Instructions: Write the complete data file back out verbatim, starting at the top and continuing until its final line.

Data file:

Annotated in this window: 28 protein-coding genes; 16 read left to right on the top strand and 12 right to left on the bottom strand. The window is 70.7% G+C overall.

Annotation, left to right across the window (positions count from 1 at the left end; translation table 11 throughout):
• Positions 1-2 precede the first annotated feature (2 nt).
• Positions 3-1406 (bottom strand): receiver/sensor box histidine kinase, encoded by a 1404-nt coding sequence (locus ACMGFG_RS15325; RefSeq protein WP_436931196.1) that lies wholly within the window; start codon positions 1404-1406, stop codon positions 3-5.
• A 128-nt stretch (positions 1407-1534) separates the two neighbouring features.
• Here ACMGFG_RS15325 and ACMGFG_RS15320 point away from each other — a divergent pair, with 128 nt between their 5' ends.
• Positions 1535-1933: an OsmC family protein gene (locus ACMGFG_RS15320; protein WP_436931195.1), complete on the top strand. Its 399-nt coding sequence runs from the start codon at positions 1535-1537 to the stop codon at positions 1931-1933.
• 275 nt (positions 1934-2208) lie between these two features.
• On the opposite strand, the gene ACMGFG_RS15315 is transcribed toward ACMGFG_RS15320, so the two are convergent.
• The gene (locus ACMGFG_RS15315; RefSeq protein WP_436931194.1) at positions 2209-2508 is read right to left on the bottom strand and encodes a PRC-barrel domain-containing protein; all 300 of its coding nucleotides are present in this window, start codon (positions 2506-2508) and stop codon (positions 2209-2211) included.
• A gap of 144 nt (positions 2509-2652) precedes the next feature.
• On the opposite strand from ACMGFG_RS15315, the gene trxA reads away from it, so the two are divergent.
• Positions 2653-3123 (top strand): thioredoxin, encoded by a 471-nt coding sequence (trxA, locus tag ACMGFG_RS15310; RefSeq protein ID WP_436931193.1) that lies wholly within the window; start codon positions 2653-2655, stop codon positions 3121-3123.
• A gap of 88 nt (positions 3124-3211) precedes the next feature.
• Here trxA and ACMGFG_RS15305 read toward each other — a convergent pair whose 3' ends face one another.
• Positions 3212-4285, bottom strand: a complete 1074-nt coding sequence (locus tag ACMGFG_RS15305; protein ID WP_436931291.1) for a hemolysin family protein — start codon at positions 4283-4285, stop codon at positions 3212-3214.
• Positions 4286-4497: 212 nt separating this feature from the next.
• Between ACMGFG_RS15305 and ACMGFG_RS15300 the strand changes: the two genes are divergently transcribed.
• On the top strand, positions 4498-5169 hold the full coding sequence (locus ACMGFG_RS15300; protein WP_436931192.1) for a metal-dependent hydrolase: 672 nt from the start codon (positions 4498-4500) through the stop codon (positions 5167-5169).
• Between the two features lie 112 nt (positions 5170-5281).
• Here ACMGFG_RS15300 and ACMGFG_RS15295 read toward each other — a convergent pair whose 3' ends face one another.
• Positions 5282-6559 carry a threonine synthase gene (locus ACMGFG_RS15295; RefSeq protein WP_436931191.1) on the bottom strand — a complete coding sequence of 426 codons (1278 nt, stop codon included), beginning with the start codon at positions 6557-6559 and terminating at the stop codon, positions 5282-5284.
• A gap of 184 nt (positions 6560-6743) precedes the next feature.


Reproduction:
Annotated in this window: 28 protein-coding genes; 16 read left to right on the top strand and 12 right to left on the bottom strand. The window is 70.7% G+C overall.

Annotation, left to right across the window (positions count from 1 at the left end; translation table 11 throughout):
• Positions 1-2 precede the first annotated feature (2 nt).
• Positions 3-1406 (bottom strand): receiver/sensor box histidine kinase, encoded by a 1404-nt coding sequence (locus ACMGFG_RS15325; RefSeq protein WP_436931196.1) that lies wholly within the window; start codon positions 1404-1406, stop codon positions 3-5.
• A 128-nt stretch (positions 1407-1534) separates the two neighbouring features.
• Here ACMGFG_RS15325 and ACMGFG_RS15320 point away from each other — a divergent pair, with 128 nt between their 5' ends.
• Positions 1535-1933: an OsmC family protein gene (locus ACMGFG_RS15320; protein WP_436931195.1), complete on the top strand. Its 399-nt coding sequence runs from the start codon at positions 1535-1537 to the stop codon at positions 1931-1933.
• 275 nt (positions 1934-2208) lie between these two features.
• On the opposite strand, the gene ACMGFG_RS15315 is transcribed toward ACMGFG_RS15320, so the two are convergent.
• The gene (locus ACMGFG_RS15315; RefSeq protein WP_436931194.1) at positions 2209-2508 is read right to left on the bottom strand and encodes a PRC-barrel domain-containing protein; all 300 of its coding nucleotides are present in this window, start codon (positions 2506-2508) and stop codon (positions 2209-2211) included.
• A gap of 144 nt (positions 2509-2652) precedes the next feature.
• On the opposite strand from ACMGFG_RS15315, the gene trxA reads away from it, so the two are divergent.
• Positions 2653-3123 (top strand): thioredoxin, encoded by a 471-nt coding sequence (trxA, locus tag ACMGFG_RS15310; RefSeq protein ID WP_436931193.1) that lies wholly within the window; start codon positions 2653-2655, stop codon positions 3121-3123.
• A gap of 88 nt (positions 3124-3211) precedes the next feature.
• Here trxA and ACMGFG_RS15305 read toward each other — a convergent pair whose 3' ends face one another.
• Positions 3212-4285, bottom strand: a complete 1074-nt coding sequence (locus tag ACMGFG_RS15305; protein ID WP_436931291.1) for a hemolysin family protein — start codon at positions 4283-4285, stop codon at positions 3212-3214.
• Positions 4286-4497: 212 nt separating this feature from the next.
• Between ACMGFG_RS15305 and ACMGFG_RS15300 the strand changes: the two genes are divergently transcribed.
• On the top strand, positions 4498-5169 hold the full coding sequence (locus ACMGFG_RS15300; protein WP_436931192.1) for a metal-dependent hydrolase: 672 nt from the start codon (positions 4498-4500) through the stop codon (positions 5167-5169).
• Between the two features lie 112 nt (positions 5170-5281).
• Here ACMGFG_RS15300 and ACMGFG_RS15295 read toward each other — a convergent pair whose 3' ends face one another.
• Positions 5282-6559 carry a threonine synthase gene (locus ACMGFG_RS15295; RefSeq protein WP_436931191.1) on the bottom strand — a complete coding sequence of 426 codons (1278 nt, stop codon included), beginning with the start codon at positions 6557-6559 and terminating at the stop codon, positions 5282-5284.
• A gap of 184 nt (positions 6560-6743) precedes the next feature.